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Dramatic decline in disability continues for older Americans

May 7, 2001

NIA Press Office | 301-496-1752 | nianews3@mail.nih.gov

Disability among older Americans is declining dramatically—and at an accelerating pace. According to new analyses from the National Long Term Care Survey (NLTCS), the percentage of people age 65 and older with disabilities fell 1.6 percent per year from 1989 through 1994 and 2.6 percent annually from 1994 though 1999. The improvements in recent years are also noteworthy for a newly observed decline in disability among black Americans as well as a decrease of at least 200,000 in the number of people estimated to live in nursing homes.

The study, by Kenneth G. Manton, Ph.D., and XiLiang Gu, M.S., of the Center for Demographic Studies at Duke University, appears in the May 8, 2001, issue of the Proceedings of the National Academy of Sciences (PNAS). Earlier NLTCS reports from Manton and others detailed large reductions in disability rates among older Americans through 1996. The findings released today show that the decline in disability rates has accelerated in recent years and includes a more diverse group of Americans.

"This accelerating decline in disability is dramatic and important news," says Richard M. Suzman, Ph.D., Associate Director for Behavioral and Social Research at the National Institute on Aging (NIA), which supported the study. "It is a promising sign for the future as the older population grows significantly, offering further evidence that we may be able to influence how we age."

According to Suzman, the causes for the disability decline are not well understood and he noted that several factors have been advanced to explain the trend. It is hoped that by pinpointing the factors contributing to the decline, the trend can be maintained and even accelerated further. Scientists have suggested that the improvements so far may be related to public health measures over the last century, the progress in medicine and behavioral science that has resulted in improved health and function, and possibly social factors such as increases in education.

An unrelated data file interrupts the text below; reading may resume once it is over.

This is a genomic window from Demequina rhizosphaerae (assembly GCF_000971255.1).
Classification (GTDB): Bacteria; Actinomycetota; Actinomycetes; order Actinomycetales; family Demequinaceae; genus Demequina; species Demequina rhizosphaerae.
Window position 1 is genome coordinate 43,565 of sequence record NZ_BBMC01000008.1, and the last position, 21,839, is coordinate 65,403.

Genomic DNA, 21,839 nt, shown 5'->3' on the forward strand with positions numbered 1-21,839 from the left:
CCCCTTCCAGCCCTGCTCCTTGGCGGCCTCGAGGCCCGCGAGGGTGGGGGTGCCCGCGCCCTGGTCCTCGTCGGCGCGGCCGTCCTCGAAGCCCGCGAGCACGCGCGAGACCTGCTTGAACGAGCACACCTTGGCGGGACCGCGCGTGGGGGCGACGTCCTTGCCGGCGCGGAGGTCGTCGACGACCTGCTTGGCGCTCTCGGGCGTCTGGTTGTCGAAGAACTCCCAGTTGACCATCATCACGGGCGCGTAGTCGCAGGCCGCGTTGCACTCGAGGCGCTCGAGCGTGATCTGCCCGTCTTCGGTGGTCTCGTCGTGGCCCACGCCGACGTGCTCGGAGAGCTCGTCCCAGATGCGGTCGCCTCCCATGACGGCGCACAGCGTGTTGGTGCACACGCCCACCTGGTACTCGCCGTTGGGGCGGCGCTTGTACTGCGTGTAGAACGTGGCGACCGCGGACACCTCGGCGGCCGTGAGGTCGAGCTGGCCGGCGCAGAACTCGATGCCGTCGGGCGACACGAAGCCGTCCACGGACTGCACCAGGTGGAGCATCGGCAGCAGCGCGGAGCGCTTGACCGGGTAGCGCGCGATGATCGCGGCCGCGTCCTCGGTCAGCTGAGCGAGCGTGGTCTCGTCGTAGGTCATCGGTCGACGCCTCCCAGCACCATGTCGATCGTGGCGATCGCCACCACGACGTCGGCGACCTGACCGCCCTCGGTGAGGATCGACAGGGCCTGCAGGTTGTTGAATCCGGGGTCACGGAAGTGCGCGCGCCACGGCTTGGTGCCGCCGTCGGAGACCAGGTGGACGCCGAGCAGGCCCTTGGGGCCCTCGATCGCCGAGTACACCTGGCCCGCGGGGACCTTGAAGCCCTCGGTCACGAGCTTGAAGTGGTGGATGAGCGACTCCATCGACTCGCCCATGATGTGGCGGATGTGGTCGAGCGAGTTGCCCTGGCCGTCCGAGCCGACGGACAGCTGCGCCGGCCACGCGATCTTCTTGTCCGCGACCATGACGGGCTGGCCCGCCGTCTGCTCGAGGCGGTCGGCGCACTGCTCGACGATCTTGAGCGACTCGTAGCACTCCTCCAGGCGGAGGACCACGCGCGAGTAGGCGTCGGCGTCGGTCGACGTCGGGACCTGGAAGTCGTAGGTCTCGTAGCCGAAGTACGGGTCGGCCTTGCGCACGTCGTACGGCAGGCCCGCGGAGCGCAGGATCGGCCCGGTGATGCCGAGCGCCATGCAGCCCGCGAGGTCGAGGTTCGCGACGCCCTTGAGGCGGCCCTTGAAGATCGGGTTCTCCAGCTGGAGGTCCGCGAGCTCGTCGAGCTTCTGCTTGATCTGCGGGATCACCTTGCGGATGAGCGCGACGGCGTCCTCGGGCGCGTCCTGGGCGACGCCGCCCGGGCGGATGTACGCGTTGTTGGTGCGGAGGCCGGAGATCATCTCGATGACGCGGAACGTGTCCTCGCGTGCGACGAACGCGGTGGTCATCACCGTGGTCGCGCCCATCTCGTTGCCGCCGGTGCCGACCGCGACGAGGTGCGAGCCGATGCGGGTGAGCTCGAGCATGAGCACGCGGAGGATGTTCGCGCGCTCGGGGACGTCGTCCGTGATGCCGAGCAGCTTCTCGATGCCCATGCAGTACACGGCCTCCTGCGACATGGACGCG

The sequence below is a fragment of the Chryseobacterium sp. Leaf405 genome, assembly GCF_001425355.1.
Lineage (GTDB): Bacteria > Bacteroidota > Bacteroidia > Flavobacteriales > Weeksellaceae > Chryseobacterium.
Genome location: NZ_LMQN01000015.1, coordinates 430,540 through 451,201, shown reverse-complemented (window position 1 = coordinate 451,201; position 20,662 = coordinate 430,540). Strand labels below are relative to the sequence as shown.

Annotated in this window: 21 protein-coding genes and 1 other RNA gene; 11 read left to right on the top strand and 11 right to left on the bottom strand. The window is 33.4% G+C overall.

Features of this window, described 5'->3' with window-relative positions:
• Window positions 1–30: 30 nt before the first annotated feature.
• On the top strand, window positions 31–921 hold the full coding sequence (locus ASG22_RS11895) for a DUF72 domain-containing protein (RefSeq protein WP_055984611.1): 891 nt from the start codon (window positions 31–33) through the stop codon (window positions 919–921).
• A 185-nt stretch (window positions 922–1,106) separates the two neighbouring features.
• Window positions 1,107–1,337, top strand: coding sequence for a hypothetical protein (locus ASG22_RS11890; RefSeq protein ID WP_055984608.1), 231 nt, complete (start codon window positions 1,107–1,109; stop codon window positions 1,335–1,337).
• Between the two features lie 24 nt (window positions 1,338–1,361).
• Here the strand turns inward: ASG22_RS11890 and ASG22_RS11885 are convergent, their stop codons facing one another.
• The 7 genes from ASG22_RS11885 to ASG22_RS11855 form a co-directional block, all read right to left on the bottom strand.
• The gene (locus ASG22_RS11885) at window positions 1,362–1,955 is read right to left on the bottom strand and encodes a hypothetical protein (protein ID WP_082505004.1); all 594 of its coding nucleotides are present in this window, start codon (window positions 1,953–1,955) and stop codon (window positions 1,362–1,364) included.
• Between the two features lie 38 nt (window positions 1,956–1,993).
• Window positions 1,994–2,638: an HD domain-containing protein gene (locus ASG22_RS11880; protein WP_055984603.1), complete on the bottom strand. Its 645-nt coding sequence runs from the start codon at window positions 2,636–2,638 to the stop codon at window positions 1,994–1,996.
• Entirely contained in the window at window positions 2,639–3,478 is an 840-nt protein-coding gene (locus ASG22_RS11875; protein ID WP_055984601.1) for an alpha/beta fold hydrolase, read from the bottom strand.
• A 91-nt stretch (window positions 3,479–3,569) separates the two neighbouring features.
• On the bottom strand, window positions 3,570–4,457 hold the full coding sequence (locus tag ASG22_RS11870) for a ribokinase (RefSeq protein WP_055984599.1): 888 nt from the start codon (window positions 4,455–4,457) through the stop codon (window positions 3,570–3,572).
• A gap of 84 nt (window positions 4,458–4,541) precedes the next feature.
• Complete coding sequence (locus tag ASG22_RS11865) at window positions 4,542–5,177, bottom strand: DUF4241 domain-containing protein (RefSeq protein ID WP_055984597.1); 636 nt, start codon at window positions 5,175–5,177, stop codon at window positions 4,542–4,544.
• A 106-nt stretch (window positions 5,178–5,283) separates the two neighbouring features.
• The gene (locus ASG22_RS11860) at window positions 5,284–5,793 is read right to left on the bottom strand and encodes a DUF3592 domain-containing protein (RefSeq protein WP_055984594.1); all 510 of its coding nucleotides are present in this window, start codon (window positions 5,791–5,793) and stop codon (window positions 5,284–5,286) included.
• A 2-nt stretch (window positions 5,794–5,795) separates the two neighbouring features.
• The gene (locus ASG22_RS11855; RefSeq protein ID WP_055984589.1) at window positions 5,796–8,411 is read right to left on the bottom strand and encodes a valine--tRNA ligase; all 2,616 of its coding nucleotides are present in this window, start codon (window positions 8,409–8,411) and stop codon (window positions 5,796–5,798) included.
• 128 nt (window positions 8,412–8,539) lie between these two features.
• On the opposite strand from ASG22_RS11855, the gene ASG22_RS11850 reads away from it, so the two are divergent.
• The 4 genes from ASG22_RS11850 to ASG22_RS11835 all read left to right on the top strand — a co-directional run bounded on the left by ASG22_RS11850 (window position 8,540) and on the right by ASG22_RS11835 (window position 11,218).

A further question is whether the disability decline will continue. "That's a critical point," says Duke's Manton. "Investing in the development and use of medical and technological innovations could possibly contribute to a continuation of the trend, but these and other factors still need to be looked at."

In the survey, the researchers assessed how many problems people had with basic "activities of daily living," such as eating, dressing, or bathing, and "instrumental activities of daily living," like shopping or using the telephone, for 3 months or more.

Overall, from 1982 through 1999, the prevalence of disability among older Americans declined from 26.2 percent to 19.7 percent, a reduction of 6.5 percent. A major feature of the decline was its acceleration from 1994 through 1999. In contrast, the U.S. population age 65 and older increased by more than 30 percent from 1982 through 1999.

In absolute numbers, the changes are remarkable as well. In 1982, the disabled older population totaled 7.1 million, growing to 7.5 million in 1994 as disability rates declined but the older population grew, according to the age-standardized analysis. By 1999, however, with the acceleration in the reduction in the rates of disability, the number of older people with disability was actually fewer—7 million—than it was 17 years ago. There has also been an absolute drop in the number of people residing in nursing homes between 1982 and 1999.